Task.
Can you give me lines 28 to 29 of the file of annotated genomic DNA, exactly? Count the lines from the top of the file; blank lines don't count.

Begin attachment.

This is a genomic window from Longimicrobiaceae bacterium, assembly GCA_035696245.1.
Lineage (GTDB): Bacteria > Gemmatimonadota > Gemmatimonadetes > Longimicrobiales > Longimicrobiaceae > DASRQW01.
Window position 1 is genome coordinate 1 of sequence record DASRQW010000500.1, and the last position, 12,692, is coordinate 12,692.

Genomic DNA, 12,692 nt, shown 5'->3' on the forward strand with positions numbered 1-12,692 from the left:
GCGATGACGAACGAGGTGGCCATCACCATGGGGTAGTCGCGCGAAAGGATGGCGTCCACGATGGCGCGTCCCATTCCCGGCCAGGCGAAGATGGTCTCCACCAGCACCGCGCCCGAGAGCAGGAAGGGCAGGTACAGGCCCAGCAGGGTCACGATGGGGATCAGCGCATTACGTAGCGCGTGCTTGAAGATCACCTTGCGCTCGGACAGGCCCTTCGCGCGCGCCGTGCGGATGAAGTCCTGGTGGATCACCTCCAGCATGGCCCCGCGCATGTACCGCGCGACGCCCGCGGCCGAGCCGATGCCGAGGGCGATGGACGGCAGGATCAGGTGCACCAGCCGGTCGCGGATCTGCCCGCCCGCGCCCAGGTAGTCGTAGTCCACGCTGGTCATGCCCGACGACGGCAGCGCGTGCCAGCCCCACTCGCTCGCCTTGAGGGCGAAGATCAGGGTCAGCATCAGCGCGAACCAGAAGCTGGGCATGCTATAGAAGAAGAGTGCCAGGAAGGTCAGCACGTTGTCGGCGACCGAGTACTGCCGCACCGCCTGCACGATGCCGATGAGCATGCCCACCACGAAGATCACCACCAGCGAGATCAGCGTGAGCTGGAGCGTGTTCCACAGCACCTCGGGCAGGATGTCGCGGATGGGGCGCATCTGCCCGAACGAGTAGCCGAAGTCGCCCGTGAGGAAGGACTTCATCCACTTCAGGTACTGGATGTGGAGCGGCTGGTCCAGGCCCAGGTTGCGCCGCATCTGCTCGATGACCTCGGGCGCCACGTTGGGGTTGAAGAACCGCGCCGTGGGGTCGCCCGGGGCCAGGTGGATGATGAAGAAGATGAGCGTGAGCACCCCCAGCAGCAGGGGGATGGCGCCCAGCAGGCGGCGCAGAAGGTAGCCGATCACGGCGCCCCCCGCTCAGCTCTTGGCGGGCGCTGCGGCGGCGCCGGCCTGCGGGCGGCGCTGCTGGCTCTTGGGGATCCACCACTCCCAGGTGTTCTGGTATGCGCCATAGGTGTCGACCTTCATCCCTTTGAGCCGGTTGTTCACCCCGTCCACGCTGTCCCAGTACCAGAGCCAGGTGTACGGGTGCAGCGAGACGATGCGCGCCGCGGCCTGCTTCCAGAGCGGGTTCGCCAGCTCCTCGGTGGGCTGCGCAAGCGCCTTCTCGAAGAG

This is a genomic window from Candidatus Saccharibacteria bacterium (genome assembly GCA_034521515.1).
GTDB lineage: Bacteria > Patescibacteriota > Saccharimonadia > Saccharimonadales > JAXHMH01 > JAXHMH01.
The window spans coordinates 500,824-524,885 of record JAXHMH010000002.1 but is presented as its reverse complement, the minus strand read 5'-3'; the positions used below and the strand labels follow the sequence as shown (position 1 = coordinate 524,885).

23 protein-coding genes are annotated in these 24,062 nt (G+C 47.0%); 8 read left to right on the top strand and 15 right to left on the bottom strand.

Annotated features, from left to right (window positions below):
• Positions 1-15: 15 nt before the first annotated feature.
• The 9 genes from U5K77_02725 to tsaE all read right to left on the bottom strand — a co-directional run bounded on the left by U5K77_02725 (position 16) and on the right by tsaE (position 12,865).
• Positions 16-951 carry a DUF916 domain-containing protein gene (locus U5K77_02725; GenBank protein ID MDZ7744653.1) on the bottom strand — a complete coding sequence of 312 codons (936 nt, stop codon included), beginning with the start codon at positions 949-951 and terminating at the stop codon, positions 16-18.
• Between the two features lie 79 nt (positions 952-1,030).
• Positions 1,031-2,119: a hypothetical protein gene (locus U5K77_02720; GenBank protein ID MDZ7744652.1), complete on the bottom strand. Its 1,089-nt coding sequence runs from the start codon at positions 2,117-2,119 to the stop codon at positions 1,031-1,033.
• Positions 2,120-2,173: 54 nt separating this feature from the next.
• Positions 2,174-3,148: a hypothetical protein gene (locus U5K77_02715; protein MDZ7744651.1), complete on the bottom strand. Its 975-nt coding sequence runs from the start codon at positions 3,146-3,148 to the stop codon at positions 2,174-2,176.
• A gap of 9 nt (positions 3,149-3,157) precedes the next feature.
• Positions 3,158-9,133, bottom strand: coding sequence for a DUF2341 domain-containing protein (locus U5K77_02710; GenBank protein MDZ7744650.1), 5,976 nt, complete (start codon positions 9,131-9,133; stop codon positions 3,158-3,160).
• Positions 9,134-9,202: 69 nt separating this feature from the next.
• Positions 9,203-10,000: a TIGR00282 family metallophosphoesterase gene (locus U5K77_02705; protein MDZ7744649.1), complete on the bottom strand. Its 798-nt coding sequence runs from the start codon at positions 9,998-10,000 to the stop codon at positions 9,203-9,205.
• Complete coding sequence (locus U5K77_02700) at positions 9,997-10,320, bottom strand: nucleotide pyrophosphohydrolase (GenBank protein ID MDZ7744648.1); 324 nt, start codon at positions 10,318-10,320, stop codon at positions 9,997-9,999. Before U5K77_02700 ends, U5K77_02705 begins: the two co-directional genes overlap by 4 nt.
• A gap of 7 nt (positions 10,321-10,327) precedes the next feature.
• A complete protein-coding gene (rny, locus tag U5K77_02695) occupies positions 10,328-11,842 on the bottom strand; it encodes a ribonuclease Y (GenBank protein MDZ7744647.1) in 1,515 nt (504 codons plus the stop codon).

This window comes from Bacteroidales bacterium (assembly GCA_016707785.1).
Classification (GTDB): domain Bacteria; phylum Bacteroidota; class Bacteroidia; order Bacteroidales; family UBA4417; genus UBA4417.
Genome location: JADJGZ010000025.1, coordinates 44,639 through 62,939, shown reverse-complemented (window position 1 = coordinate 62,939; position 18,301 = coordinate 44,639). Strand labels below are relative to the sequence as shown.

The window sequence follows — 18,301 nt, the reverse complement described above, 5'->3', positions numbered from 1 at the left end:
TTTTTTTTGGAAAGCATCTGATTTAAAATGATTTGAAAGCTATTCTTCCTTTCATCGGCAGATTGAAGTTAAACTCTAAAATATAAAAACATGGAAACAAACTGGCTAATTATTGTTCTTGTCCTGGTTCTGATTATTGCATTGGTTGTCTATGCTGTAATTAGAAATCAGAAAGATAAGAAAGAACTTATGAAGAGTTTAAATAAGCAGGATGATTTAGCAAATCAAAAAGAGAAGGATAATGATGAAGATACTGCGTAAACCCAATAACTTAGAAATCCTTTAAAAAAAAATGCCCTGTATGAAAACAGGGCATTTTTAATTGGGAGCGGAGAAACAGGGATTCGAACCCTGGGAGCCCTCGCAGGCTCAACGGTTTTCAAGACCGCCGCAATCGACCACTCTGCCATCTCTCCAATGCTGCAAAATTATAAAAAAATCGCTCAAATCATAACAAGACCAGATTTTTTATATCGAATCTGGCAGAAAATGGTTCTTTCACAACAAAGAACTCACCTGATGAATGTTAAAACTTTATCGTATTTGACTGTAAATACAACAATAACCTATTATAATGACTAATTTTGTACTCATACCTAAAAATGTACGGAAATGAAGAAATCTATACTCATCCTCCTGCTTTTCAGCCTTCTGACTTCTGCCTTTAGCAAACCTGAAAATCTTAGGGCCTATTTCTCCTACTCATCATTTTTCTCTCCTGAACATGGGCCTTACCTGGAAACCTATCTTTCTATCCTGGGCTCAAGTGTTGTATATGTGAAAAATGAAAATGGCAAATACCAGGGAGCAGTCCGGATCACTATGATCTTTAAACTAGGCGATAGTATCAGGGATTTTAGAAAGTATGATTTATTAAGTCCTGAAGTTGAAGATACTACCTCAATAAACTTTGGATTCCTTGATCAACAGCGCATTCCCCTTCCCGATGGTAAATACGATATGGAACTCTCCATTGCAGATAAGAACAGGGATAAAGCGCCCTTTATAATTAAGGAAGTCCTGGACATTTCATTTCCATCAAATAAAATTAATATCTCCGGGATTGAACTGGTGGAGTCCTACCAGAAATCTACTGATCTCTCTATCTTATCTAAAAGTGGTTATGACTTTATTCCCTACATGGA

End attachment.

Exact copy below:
The window sequence follows — 18,301 nt, the reverse complement described above, 5'->3', positions numbered from 1 at the left end:
TTTTTTTTGGAAAGCATCTGATTTAAAATGATTTGAAAGCTATTCTTCCTTTCATCGGCAGATTGAAGTTAAACTCTAAAATATAAAAACATGGAAACAAACTGGCTAATTATTGTTCTTGTCCTGGTTCTGATTATTGCATTGGTTGTCTATGCTGTAATTAGAAATCAGAAAGATAAGAAAGAACTTATGAAGAGTTTAAATAAGCAGGATGATTTAGCAAATCAAAAAGAGAAGGATAATGATGAAGATACTGCGTAAACCCAATAACTTAGAAATCCTTTAAAAAAAAATGCCCTGTATGAAAACAGGGCATTTTTAATTGGGAGCGGAGAAACAGGGATTCGAACCCTGGGAGCCCTCGCAGGCTCAACGGTTTTCAAGACCGCCGCAATCGACCACTCTGCCATCTCTCCAATGCTGCAAAATTATAAAAAAATCGCTCAAATCATAACAAGACCAGATTTTTTATATCGAATCTGGCAGAAAATGGTTCTTTCACAACAAAGAACTCACCTGATGAATGTTAAAACTTTATCGTATTTGACTGTAAATACAACAATAACCTATTATAATGACTAATTTTGTACTCATACCTAAAAATGTACGGAAATGAAGAAATCTATACTCATCCTCCTGCTTTTCAGCCTTCTGACTTCTGCCTTTAGCAAACCTGAAAATCTTAGGGCCTATTTCTCCTACTCATCATTTTTCTCTCCTGAACATGGGCCTTACCTGGAAACCTATCTTTCTATCCTGGGCTCAAGTGTTGTATATGTGAAAAATGAAAATGGCAAATACCAGGGAGCAGTCCGGATCACTATGATCTTTAAACTAGGCGATAGTATCAGGGATTTTAGAAAGTATGATTTATTAAGTCCTGAAGTTGAAGATACTACCTCAATAAACTTTGGATTCCTTGATCAACAGCGCATTCCCCTTCCCGATGGTAAATACGATATGGAACTCTCCATTGCAGATAAGAACAGGGATAAAGCGCCCTTTATAATTAAGGAAGTCCTGGACATTTCATTTCCATCAAATAAAATTAATATCTCCGGGATTGAACTGGTGGAGTCCTACCAGAAATCTACTGATCTCTCTATCTTATCTAAAAGTGGTTATGACTTTATTCCCTACATGGA